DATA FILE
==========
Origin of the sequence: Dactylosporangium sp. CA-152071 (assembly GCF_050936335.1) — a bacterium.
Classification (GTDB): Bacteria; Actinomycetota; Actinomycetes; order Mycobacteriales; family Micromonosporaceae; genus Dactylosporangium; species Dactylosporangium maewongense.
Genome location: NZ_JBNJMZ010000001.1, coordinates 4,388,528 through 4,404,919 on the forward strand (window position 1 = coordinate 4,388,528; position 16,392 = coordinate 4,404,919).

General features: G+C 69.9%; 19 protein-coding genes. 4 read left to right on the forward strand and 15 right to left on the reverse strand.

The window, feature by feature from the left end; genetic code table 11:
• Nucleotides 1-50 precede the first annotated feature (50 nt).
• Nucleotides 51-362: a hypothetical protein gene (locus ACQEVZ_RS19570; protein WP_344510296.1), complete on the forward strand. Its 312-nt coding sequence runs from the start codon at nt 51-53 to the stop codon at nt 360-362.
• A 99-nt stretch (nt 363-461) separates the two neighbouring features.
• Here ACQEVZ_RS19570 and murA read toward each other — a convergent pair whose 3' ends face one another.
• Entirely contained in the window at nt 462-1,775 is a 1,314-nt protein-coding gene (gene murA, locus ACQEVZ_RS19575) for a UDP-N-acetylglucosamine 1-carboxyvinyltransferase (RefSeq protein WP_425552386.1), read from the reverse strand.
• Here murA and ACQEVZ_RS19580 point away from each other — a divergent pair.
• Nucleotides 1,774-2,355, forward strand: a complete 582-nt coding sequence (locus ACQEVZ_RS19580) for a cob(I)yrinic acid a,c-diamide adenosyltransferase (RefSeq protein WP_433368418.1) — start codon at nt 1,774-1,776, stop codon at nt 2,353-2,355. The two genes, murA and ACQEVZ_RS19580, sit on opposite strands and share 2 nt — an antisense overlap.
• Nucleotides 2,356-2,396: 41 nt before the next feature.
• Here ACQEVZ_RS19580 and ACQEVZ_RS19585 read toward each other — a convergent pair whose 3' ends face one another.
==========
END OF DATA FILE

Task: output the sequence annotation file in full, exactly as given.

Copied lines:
Origin of the sequence: Dactylosporangium sp. CA-152071 (assembly GCF_050936335.1) — a bacterium.
Classification (GTDB): Bacteria; Actinomycetota; Actinomycetes; order Mycobacteriales; family Micromonosporaceae; genus Dactylosporangium; species Dactylosporangium maewongense.
Genome location: NZ_JBNJMZ010000001.1, coordinates 4,388,528 through 4,404,919 on the forward strand (window position 1 = coordinate 4,388,528; position 16,392 = coordinate 4,404,919).

General features: G+C 69.9%; 19 protein-coding genes. 4 read left to right on the forward strand and 15 right to left on the reverse strand.

The window, feature by feature from the left end; genetic code table 11:
• Nucleotides 1-50 precede the first annotated feature (50 nt).
• Nucleotides 51-362: a hypothetical protein gene (locus ACQEVZ_RS19570; protein WP_344510296.1), complete on the forward strand. Its 312-nt coding sequence runs from the start codon at nt 51-53 to the stop codon at nt 360-362.
• A 99-nt stretch (nt 363-461) separates the two neighbouring features.
• Here ACQEVZ_RS19570 and murA read toward each other — a convergent pair whose 3' ends face one another.
• Entirely contained in the window at nt 462-1,775 is a 1,314-nt protein-coding gene (gene murA, locus ACQEVZ_RS19575) for a UDP-N-acetylglucosamine 1-carboxyvinyltransferase (RefSeq protein WP_425552386.1), read from the reverse strand.
• Here murA and ACQEVZ_RS19580 point away from each other — a divergent pair.
• Nucleotides 1,774-2,355, forward strand: a complete 582-nt coding sequence (locus ACQEVZ_RS19580) for a cob(I)yrinic acid a,c-diamide adenosyltransferase (RefSeq protein WP_433368418.1) — start codon at nt 1,774-1,776, stop codon at nt 2,353-2,355. The two genes, murA and ACQEVZ_RS19580, sit on opposite strands and share 2 nt — an antisense overlap.
• Nucleotides 2,356-2,396: 41 nt before the next feature.
• Here ACQEVZ_RS19580 and ACQEVZ_RS19585 read toward each other — a convergent pair whose 3' ends face one another.